Julia Domna was the second wife of the Roman Emperor Septimus Severus, during her lifetime she was one of the most powerful people in the Roman Empire

Marija Georgievska
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Julia Domna was the second wife of the Roman emperor Septimus Severus and was a member of the Severan dynasty of the Roman Empire. She was respected for her political views and during her life, she formed a group of philosophers and other intellectuals in Rome whose activities are recorded in the writings of Philostratus.

After Severus’ death, her son Caracalla became the emperor and he gave her control of most of the administration. The civilians called her the mother of the Senate and of the fatherland.

Bust of Julia in the Vatican Museum. Photo Credit


She was very respected for her political views.

She was born in Syria but traveled to Rome as a young woman in 173 AD. According to Wikipedia, her ancestors were Priest Kings of the famous temple of Elagabalus. Because of their enormous wealth, her family was promoted to the roman senatorial aristocracy. In the late 180s, she married the future emperor Septimus Severus and they had two sons, Caracalla and Geta. Julia was Septimus’ second wife who he cherished more because she was very well-read and a great philosopher who helped the philosophy in Rome to flourish.

During the civil war, known as “Year of the Five emperors”, Julia accompanied her husband in his campaigns in the East in a time when the only thing that was expected for women to do was to sit home and wait for their husbands to return.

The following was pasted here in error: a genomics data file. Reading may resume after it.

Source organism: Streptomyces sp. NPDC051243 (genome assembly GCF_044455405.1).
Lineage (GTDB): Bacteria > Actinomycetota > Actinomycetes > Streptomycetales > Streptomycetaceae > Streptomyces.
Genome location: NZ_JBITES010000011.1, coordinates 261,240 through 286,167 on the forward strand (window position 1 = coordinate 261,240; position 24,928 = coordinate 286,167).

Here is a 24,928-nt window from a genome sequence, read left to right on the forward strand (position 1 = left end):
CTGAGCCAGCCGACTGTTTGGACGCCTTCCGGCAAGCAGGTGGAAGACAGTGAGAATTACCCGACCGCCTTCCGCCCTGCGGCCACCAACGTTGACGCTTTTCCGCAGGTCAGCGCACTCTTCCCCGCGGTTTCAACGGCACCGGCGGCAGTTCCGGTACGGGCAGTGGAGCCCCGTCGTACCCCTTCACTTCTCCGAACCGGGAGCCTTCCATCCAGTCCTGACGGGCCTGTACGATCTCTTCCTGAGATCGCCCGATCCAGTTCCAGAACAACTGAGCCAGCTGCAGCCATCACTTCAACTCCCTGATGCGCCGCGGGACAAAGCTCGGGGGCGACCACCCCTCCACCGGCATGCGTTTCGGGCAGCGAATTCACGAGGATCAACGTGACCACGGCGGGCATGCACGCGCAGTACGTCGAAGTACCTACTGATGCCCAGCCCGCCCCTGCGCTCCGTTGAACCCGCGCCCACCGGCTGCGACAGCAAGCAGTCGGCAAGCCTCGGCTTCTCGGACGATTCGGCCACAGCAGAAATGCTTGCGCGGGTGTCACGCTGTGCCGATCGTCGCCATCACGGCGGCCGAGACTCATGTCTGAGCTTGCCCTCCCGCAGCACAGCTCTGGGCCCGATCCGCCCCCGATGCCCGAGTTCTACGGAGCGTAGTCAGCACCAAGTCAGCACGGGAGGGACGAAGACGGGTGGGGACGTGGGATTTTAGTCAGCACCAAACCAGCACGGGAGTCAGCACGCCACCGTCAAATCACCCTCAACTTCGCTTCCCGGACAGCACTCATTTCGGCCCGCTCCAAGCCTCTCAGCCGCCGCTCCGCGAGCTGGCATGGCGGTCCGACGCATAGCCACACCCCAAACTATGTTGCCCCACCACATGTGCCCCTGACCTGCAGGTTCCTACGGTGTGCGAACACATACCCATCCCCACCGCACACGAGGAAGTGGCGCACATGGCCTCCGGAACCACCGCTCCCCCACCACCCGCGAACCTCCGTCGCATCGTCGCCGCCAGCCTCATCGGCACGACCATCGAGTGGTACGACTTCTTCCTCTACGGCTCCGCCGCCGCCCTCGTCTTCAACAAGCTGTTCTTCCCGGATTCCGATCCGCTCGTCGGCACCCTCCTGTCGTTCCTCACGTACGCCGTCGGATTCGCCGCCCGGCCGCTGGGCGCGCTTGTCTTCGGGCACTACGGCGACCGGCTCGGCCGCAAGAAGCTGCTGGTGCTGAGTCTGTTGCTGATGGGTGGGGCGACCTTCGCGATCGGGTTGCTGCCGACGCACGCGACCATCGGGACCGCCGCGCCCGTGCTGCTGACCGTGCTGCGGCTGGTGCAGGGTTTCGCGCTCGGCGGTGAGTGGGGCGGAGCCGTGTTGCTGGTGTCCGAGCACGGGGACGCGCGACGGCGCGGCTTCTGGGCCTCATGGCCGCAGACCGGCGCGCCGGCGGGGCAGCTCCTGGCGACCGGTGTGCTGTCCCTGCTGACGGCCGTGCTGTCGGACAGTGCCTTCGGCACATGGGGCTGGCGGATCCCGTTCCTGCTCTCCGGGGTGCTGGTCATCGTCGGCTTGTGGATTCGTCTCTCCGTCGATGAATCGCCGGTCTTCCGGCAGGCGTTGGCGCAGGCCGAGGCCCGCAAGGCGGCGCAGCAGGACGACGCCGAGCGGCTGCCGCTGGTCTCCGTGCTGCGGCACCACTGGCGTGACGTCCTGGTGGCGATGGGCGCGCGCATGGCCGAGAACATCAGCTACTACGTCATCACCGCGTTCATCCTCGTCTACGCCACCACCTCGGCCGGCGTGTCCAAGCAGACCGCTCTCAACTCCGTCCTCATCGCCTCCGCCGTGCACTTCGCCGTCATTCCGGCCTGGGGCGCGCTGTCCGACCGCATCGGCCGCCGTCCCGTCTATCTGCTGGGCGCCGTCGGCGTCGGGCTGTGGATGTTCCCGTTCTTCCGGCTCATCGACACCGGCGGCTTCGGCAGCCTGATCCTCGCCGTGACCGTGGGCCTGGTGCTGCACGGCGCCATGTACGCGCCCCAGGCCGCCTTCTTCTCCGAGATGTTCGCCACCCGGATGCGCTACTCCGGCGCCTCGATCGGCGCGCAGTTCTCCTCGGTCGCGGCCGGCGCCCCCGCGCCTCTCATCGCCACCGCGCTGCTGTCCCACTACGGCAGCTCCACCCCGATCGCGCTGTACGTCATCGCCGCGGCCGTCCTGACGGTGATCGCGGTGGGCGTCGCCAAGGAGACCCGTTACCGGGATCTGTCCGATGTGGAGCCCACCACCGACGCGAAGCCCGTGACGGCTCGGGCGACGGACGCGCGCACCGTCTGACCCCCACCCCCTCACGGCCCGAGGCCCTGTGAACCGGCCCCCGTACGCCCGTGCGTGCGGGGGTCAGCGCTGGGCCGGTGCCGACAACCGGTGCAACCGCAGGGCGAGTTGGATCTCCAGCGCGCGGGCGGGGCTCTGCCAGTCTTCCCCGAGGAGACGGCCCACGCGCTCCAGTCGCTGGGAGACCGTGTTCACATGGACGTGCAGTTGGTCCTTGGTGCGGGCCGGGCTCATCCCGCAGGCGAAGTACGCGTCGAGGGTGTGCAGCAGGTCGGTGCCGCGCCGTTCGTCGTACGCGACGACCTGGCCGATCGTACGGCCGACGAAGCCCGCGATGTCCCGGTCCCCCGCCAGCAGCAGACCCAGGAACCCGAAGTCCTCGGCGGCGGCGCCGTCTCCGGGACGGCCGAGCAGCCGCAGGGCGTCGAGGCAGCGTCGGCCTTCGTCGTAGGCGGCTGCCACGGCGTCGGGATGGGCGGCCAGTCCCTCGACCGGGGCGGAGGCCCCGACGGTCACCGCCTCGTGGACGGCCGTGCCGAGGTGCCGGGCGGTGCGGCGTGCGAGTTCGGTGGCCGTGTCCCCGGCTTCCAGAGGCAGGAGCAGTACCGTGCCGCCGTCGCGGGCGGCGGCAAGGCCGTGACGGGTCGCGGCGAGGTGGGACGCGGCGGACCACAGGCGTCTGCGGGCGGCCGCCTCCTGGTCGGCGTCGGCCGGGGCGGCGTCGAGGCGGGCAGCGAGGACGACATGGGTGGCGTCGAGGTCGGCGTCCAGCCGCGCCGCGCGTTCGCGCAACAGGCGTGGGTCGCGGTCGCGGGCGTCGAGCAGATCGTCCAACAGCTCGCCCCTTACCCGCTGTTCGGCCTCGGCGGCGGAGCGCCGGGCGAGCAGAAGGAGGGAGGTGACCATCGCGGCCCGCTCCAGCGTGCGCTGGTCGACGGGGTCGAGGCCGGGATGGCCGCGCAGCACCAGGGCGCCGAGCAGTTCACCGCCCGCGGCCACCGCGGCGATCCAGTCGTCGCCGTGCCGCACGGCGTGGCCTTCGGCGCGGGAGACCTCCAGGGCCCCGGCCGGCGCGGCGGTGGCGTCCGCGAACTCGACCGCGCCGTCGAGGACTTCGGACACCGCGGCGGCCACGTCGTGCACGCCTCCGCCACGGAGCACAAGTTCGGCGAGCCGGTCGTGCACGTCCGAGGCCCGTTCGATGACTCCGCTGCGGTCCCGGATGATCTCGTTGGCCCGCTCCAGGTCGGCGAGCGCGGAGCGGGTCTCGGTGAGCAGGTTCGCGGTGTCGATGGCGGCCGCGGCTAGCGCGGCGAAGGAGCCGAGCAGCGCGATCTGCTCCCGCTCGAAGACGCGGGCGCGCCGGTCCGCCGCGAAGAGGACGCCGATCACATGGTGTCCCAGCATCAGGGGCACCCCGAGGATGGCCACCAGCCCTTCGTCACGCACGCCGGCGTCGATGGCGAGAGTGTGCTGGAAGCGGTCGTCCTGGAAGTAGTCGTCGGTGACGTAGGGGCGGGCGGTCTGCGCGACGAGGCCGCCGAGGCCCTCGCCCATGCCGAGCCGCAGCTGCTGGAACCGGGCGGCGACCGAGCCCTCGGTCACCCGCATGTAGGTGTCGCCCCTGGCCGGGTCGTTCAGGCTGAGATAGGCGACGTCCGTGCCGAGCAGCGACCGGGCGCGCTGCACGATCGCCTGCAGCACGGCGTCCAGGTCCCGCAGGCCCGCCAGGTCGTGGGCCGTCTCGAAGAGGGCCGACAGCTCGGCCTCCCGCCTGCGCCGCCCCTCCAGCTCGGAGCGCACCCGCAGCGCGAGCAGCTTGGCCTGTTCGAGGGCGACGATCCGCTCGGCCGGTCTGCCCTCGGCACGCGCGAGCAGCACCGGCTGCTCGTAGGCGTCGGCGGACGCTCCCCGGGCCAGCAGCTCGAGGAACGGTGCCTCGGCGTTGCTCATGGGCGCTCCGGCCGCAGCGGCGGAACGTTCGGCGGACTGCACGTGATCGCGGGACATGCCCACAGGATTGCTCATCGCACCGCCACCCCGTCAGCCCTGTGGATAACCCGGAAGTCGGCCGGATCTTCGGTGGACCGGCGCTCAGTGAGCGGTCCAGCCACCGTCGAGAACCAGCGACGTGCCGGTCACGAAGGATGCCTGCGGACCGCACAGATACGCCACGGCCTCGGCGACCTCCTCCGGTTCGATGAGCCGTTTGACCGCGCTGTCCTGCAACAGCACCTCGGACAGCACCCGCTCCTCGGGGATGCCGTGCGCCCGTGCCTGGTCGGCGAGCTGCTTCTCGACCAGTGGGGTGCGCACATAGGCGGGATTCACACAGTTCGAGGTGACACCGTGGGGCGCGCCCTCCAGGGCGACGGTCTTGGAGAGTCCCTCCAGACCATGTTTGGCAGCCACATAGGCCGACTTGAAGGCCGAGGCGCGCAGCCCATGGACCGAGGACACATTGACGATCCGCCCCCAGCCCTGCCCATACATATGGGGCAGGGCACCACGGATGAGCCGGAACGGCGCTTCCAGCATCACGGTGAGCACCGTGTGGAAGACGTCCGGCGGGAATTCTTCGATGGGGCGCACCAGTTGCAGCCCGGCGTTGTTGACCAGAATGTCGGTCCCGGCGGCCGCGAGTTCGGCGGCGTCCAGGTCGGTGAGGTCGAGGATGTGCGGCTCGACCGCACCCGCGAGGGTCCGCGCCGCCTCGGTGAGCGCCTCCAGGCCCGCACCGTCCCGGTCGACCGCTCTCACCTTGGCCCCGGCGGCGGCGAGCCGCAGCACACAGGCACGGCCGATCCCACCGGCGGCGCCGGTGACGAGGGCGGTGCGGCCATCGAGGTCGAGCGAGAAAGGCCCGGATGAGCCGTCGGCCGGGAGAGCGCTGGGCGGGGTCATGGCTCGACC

Statue of Julia Domna in the Louvre Museum. Photo Credit


Carving of Julia Domna and her son Caracalla.

She had plenty of political enemies who tried to accuse her of many things such as adultery and treason because they had a negative view of her simply because she was a woman. After the death of Severus, she became the balance mediator between her sons who ruled as joint emperors.

The tragedy was that they never had the same opinions and in 211, Geta was murdered by the soldiers of his brother. Julia had many difficulties with Caracalla after the murder of Geta. In 217, Caracalla was assassinated by Macrinus and so sadly, Julia decided to commit suicide.

A coin with Julia Domna. Photo Credit


Her bones were placed in the Mausoleum of Hadrian by her sister Julia Maesa. Photo Credit

One very famous fact about her is that she celebrated the philosopher Apollonius of Tyana and encouraged Philostratus to write his now famous Life of Apollonius of Tyana. It is believed that she died before Philostratus could finish the volumes.

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After her death, her body was brought to Rome and placed in a separate chamber in the Mausoleum of Augustus. And later, her bones were transferred to the Mausoleum of Hadrian by her sister Julia Maesa. During the period from 193 to 217 AD, Julia Domna was one of the most powerful people in the Roman Empire.